ROMA (Chiesa) – The letter from the 138 Muslims addressed last month to Benedict XVI and to the heads of the other Christian churches received a spectacular collective reply in a message signed by 300 scholars and published in “The New York Times” on November 18.
The message originated in the Divinity School of Yale University, specifically through the initiative of its dean, Harold W. Attridge, a professor of New Testament exegesis.
The signatories belong mainly to the Protestant confessions, of both “evangelical” and “liberal” strains, and include such a celebrity as the theologian Harvey Cox. But the list of the 300 also includes a Catholic bishop, Camillo Ballin, the apostolic vicar in Kuwait. Other Catholics include the Islamologist John Esposito of Georgetown University and the theologians Donald Senior, a Passionist, and Thomas P. Rausch, a Jesuit from Loyola Marymount University.
Also Catholic – although at the margins of orthodoxy – are Paul Knitter, a specialist on interreligious dialogue, and Elizabeth Schüssler Fiorenza, a teacher at Harvard and a feminist theologian.
The message lavishes praise upon the letter of the 138. It endorses the letter’s contents, or the indication of the love of God and neighbor as the “common word” between Muslims and Christians, at the center of both the Qur’an and the Bible. And it prefaces everything with a request for forgiveness to “the All-Merciful One and the Muslim community around the world.”
This is the reason given for the request for forgiveness:
“Since Jesus Christ says: ‘First take the log out of your own eye, and then you will see clearly to take the speck out of your neighbor’s eye’ (Matthew 7:5), we want to begin by acknowledging that in the past (e.g. in the Crusades) and in the present (e.g. in excesses of the ‘war on terror’) many Christians have been guilty of sinning against our Muslim neighbor.”
In releasing the message, its promoters announced that it will be followed by meetings with some of the signers of the letter of the 138, in the United States, Great Britain, and the Middle East, meetings that will also be open to Jews.
Benedict XVI and the directors of the Holy See appear more cautious and reserved toward this flurry of dialogue.
The Holy See immediately replied to the letter of the 138 Muslims with polite statements of appreciation. But it put off until later a more fully elaborated response.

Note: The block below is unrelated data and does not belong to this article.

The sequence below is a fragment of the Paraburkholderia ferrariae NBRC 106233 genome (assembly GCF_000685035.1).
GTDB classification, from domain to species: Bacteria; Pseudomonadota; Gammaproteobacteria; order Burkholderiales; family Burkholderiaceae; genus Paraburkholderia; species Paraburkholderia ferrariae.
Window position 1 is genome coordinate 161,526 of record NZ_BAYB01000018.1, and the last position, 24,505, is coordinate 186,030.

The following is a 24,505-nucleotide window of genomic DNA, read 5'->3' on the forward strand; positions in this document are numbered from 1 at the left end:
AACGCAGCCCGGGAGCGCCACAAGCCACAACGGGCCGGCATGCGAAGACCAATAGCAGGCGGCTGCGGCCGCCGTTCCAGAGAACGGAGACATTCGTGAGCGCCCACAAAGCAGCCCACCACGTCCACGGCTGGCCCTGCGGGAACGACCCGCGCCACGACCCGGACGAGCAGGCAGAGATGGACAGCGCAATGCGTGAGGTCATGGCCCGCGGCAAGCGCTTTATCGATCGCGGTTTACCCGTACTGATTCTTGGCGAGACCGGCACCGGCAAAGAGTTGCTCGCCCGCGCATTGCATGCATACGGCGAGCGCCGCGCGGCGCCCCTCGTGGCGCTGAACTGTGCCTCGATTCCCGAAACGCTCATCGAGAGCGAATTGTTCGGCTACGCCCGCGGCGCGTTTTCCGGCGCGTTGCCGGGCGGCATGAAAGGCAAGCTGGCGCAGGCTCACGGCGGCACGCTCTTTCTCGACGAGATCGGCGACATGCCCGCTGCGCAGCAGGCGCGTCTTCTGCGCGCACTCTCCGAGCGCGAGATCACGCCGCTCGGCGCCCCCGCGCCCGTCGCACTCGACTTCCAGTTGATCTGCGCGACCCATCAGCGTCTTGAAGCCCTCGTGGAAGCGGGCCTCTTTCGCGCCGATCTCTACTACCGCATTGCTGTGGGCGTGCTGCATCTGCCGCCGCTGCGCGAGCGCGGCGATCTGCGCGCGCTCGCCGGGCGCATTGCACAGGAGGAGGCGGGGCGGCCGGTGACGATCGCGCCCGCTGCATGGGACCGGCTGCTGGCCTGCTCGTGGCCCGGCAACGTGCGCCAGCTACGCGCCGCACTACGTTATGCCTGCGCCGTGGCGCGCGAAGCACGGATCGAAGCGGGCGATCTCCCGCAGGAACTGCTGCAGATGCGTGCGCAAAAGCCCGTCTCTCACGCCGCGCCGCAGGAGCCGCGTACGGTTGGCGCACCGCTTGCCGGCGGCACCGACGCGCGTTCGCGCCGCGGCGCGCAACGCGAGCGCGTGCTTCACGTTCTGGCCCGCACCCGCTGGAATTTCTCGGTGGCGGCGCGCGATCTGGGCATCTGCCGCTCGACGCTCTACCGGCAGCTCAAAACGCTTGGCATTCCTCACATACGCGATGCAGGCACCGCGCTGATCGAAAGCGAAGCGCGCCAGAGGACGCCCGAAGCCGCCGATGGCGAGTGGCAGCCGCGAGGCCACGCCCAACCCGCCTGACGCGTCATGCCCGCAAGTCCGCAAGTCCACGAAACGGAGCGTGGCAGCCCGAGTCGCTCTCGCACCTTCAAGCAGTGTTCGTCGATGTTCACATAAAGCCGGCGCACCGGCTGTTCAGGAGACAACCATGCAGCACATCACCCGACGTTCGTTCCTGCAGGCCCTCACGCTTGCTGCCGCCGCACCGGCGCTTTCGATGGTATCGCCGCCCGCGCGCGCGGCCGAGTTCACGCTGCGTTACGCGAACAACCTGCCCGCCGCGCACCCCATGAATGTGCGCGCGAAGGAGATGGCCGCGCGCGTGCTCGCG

The only comment on the letter of the 138 so far released by an institution connected to the Holy See – The Pontifical Institute of Arab and Islamic Studies – has also been kept in the shadows, in spite of the fact that it emphasizes the new and positive elements of the Muslim initiative.
Not even “L’Osservatore Romano” mentioned it. The only reference made so far to the letter of the 138 in the newspaper of the Holy See was within a note announcing and commenting on the November 6 meeting between King Abdallah of Saudi Arabia and Benedict XVI. “L’Osservatore” did not even give coverage to the commentaries on the letter of the 138 by two scholars of Islam highly respected by pope Joseph Ratzinger, the Jesuits Samir Khalil Samir, from Egypt, and Christian W. Troll, from Germany.
But it is precisely from reading these commentaries – and that of Troll in particular – that one understands the reason for the caution of the Church of Rome.
Troll notes that the letter of the 138 Muslims, with its insistence on the commandments of the love of God and neighbor as the “common word” of both the Qur’an and the Bible, seems intended to bring dialogue onto the sole terrain of doctrine and theology.
But – Troll objects – there is a gaping distinction between the one God of the Muslims and the Trinitarian God of the Christians, with the Son who becomes man. This cannot be minimized, much less negotiated. The true “common word” must be sought elsewhere: in “putting into effect these commandments in the concrete, here-and-now reality of plural societies.” It must be sought in the defense of human rights, of religious freedom, of equality between man and woman, of the distinction between religious and political powers. The letter of the 138 is elusive or silent on all of this.